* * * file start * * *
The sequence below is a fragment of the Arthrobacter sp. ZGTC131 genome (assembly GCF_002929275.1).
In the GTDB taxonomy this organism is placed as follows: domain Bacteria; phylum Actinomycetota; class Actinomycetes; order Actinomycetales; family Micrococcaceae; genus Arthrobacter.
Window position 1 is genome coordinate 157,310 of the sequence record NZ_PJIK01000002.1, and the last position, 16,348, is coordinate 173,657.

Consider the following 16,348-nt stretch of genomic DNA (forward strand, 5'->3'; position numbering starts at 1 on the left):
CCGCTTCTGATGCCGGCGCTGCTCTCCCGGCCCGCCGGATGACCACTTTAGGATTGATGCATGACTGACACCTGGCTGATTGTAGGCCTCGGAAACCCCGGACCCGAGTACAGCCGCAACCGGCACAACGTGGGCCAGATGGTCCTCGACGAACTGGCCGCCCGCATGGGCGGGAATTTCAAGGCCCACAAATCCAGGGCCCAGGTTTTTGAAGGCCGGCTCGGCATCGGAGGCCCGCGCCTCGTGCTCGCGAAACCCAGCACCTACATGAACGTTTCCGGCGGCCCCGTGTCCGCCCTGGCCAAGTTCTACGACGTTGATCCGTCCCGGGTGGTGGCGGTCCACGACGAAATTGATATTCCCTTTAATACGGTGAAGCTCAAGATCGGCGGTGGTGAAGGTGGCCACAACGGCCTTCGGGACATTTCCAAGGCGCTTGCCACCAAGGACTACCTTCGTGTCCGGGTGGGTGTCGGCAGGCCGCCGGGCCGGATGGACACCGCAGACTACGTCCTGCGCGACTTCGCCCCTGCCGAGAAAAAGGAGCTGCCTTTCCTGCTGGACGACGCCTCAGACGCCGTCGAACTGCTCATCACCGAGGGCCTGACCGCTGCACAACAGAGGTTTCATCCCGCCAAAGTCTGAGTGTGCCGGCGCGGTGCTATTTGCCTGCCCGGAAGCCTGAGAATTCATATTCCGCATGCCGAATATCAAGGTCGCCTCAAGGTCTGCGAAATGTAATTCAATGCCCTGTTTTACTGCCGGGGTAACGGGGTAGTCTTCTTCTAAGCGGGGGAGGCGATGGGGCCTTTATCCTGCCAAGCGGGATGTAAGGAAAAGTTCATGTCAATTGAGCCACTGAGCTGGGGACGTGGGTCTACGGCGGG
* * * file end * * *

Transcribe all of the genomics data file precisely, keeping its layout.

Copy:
The sequence below is a fragment of the Arthrobacter sp. ZGTC131 genome (assembly GCF_002929275.1).
In the GTDB taxonomy this organism is placed as follows: domain Bacteria; phylum Actinomycetota; class Actinomycetes; order Actinomycetales; family Micrococcaceae; genus Arthrobacter.
Window position 1 is genome coordinate 157,310 of the sequence record NZ_PJIK01000002.1, and the last position, 16,348, is coordinate 173,657.

Consider the following 16,348-nt stretch of genomic DNA (forward strand, 5'->3'; position numbering starts at 1 on the left):
CCGCTTCTGATGCCGGCGCTGCTCTCCCGGCCCGCCGGATGACCACTTTAGGATTGATGCATGACTGACACCTGGCTGATTGTAGGCCTCGGAAACCCCGGACCCGAGTACAGCCGCAACCGGCACAACGTGGGCCAGATGGTCCTCGACGAACTGGCCGCCCGCATGGGCGGGAATTTCAAGGCCCACAAATCCAGGGCCCAGGTTTTTGAAGGCCGGCTCGGCATCGGAGGCCCGCGCCTCGTGCTCGCGAAACCCAGCACCTACATGAACGTTTCCGGCGGCCCCGTGTCCGCCCTGGCCAAGTTCTACGACGTTGATCCGTCCCGGGTGGTGGCGGTCCACGACGAAATTGATATTCCCTTTAATACGGTGAAGCTCAAGATCGGCGGTGGTGAAGGTGGCCACAACGGCCTTCGGGACATTTCCAAGGCGCTTGCCACCAAGGACTACCTTCGTGTCCGGGTGGGTGTCGGCAGGCCGCCGGGCCGGATGGACACCGCAGACTACGTCCTGCGCGACTTCGCCCCTGCCGAGAAAAAGGAGCTGCCTTTCCTGCTGGACGACGCCTCAGACGCCGTCGAACTGCTCATCACCGAGGGCCTGACCGCTGCACAACAGAGGTTTCATCCCGCCAAAGTCTGAGTGTGCCGGCGCGGTGCTATTTGCCTGCCCGGAAGCCTGAGAATTCATATTCCGCATGCCGAATATCAAGGTCGCCTCAAGGTCTGCGAAATGTAATTCAATGCCCTGTTTTACTGCCGGGGTAACGGGGTAGTCTTCTTCTAAGCGGGGGAGGCGATGGGGCCTTTATCCTGCCAAGCGGGATGTAAGGAAAAGTTCATGTCAATTGAGCCACTGAGCTGGGGACGTGGGTCTACGGCGGG